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This chapter is from the book

This chapter is from the book

Using the Full-Screen File Menu

Open the File menu in Excel 2013 and you might be shocked to see that it takes up 100% of your screen real estate. This panel is called the Backstage view and was introduced in Excel 2010. Here is the logic: When you are working on most ribbon tabs, you are working in your document. When you are about to change the font or something like that, you want to see the results of the change for the “in” commands. However, the Excel team feels that after you move to the File menu, you are done working in your document and you are about to do something with the whole document, such as send the workbook, print the workbook, post the workbook to Twitter, and so on. Microsoft calls these the “out” commands. The theory is that you don’t need to see the worksheet for the “out” commands, so Microsoft fills the entire screen with the File menu.

To open the Backstage view, click the File menu. The Backstage view fills the screen, as shown in Figure 3.25. Backstage is split into three sections: the narrow left navigation panel and two wider sections that provide information.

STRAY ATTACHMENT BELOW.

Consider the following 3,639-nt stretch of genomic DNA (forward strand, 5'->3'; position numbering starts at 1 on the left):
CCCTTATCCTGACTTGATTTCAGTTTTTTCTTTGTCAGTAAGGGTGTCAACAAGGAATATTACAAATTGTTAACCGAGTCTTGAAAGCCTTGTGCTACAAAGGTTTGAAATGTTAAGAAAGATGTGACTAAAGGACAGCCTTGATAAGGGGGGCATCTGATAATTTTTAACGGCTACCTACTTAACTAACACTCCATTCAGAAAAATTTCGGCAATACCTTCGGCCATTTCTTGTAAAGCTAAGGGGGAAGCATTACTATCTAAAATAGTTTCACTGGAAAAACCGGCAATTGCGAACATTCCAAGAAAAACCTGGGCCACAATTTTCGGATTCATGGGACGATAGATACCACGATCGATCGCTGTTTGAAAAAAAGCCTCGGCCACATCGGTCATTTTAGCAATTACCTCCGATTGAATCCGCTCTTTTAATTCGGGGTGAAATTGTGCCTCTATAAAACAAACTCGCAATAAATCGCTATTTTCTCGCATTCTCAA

Figure 3.25

Figure 3.25. The Backstage view fills the entire screen.

The left navigation panel includes these commands:

  • Info—Provides information about the current workbook. This is discussed later in the “Getting Information About the Current Workbook” section.
  • New—Used to create a new workbook or start from a template. Discussed in Chapter 1.
  • Open—Used to access a file stored on your computer or the SkyDrive. Discussed in Chapter 1.
  • Save—Saves the file in the same folder as it was previously stored. Note that Save is actually a command instead of a panel in Backstage.
  • Save As—Stores the file on your computer or in the SkyDrive. Discussed in Chapter 1.
  • Print—Used to choose print settings and print. Includes Print Preview. Discussed in Chapter 36, “Printing.”
  • Share—Used to post your workbook to Facebook, Twitter, or LinkedIn or to send it via email. Discussed in Chapter 36.
  • Export—Used to create a PDF, control web publishing options, or change the file type. Discussed in Chapter 37, “Excel Web App and Other Ways to Share Workbooks.”
  • Close—Closes the current workbook. Like Save, this entry is a pure command.
  • Account—Connects your copy of Excel to various social networking accounts. Discussed in Chapter 1.
  • Options—Contains pages of Excel settings. See Chapter 4, “Customizing Excel,” for details.
  • Recent File List—This list appears only if you’ve changed a default setting in Excel Options. Visit File, Options, Advanced Display and choose Quickly Access This Number of Recent Workbooks.